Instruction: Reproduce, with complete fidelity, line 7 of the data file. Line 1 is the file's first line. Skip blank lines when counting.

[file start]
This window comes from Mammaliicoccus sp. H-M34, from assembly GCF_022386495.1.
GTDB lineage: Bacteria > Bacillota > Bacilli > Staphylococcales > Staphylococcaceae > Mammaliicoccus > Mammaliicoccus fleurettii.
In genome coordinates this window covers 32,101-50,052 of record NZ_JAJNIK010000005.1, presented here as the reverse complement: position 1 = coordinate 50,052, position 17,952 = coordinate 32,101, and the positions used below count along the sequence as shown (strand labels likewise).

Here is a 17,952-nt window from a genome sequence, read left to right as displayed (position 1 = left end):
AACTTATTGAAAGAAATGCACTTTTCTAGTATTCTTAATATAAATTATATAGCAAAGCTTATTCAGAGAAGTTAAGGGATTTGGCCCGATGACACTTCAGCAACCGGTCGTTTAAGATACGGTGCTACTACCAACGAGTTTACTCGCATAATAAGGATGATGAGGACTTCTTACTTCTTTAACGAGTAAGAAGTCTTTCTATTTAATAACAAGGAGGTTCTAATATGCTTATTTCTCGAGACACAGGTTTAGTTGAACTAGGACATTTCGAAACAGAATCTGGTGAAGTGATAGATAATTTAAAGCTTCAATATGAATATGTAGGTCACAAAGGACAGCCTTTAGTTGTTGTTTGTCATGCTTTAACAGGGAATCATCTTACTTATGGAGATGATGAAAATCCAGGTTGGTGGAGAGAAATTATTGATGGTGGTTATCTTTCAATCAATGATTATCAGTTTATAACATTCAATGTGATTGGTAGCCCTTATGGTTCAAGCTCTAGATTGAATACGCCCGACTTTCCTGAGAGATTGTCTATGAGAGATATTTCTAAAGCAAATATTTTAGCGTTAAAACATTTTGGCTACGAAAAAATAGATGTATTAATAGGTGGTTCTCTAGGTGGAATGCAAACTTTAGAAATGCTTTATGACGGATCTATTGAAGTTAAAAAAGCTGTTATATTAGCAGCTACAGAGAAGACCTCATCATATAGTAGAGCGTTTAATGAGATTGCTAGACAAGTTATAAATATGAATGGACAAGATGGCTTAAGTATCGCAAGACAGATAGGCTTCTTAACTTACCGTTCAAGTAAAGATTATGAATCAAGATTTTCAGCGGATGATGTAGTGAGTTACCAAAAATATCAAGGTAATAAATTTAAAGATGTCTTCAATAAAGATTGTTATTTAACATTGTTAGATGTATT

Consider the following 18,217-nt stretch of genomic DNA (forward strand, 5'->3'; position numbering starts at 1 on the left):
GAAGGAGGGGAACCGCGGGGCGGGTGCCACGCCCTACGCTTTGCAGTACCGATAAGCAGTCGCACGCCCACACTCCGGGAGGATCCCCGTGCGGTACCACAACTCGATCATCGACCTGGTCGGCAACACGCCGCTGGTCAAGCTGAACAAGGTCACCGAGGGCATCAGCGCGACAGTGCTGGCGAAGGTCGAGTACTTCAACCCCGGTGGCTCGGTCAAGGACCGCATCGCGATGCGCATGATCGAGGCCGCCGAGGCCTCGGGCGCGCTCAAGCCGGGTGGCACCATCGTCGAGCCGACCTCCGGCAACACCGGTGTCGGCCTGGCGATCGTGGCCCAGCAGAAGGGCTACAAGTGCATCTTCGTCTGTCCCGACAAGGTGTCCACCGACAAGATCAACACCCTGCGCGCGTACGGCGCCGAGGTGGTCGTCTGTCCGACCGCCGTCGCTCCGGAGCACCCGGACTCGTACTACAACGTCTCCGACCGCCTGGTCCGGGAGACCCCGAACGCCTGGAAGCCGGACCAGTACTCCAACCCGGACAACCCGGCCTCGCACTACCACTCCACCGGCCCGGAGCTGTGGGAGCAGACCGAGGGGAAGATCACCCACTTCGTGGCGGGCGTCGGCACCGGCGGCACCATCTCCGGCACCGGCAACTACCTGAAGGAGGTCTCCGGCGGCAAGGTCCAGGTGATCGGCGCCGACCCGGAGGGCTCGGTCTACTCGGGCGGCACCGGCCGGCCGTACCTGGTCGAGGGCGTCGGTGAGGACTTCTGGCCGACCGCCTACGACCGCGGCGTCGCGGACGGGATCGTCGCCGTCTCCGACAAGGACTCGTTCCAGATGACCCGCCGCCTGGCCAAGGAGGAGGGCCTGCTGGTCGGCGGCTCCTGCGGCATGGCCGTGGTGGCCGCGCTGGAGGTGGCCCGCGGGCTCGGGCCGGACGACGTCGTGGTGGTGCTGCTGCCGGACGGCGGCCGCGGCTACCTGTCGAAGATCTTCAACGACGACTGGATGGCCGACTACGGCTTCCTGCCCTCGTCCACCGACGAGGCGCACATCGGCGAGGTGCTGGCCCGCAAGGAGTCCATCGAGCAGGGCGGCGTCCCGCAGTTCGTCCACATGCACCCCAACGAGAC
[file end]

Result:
GAAGGAGGGGAACCGCGGGGCGGGTGCCACGCCCTACGCTTTGCAGTACCGATAAGCAGTCGCACGCCCACACTCCGGGAGGATCCCCGTGCGGTACCACAACTCGATCATCGACCTGGTCGGCAACACGCCGCTGGTCAAGCTGAACAAGGTCACCGAGGGCATCAGCGCGACAGTGCTGGCGAAGGTCGAGTACTTCAACCCCGGTGGCTCGGTCAAGGACCGCATCGCGATGCGCATGATCGAGGCCGCCGAGGCCTCGGGCGCGCTCAAGCCGGGTGGCACCATCGTCGAGCCGACCTCCGGCAACACCGGTGTCGGCCTGGCGATCGTGGCCCAGCAGAAGGGCTACAAGTGCATCTTCGTCTGTCCCGACAAGGTGTCCACCGACAAGATCAACACCCTGCGCGCGTACGGCGCCGAGGTGGTCGTCTGTCCGACCGCCGTCGCTCCGGAGCACCCGGACTCGTACTACAACGTCTCCGACCGCCTGGTCCGGGAGACCCCGAACGCCTGGAAGCCGGACCAGTACTCCAACCCGGACAACCCGGCCTCGCACTACCACTCCACCGGCCCGGAGCTGTGGGAGCAGACCGAGGGGAAGATCACCCACTTCGTGGCGGGCGTCGGCACCGGCGGCACCATCTCCGGCACCGGCAACTACCTGAAGGAGGTCTCCGGCGGCAAGGTCCAGGTGATCGGCGCCGACCCGGAGGGCTCGGTCTACTCGGGCGGCACCGGCCGGCCGTACCTGGTCGAGGGCGTCGGTGAGGACTTCTGGCCGACCGCCTACGACCGCGGCGTCGCGGACGGGATCGTCGCCGTCTCCGACAAGGACTCGTTCCAGATGACCCGCCGCCTGGCCAAGGAGGAGGGCCTGCTGGTCGGCGGCTCCTGCGGCATGGCCGTGGTGGCCGCGCTGGAGGTGGCCCGCGGGCTCGGGCCGGACGACGTCGTGGTGGTGCTGCTGCCGGACGGCGGCCGCGGCTACCTGTCGAAGATCTTCAACGACGACTGGATGGCCGACTACGGCTTCCTGCCCTCGTCCACCGACGAGGCGCACATCGGCGAGGTGCTGGCCCGCAAGGAGTCCATCGAGCAGGGCGGCGTCCCGCAGTTCGTCCACATGCACCCCAACGAGAC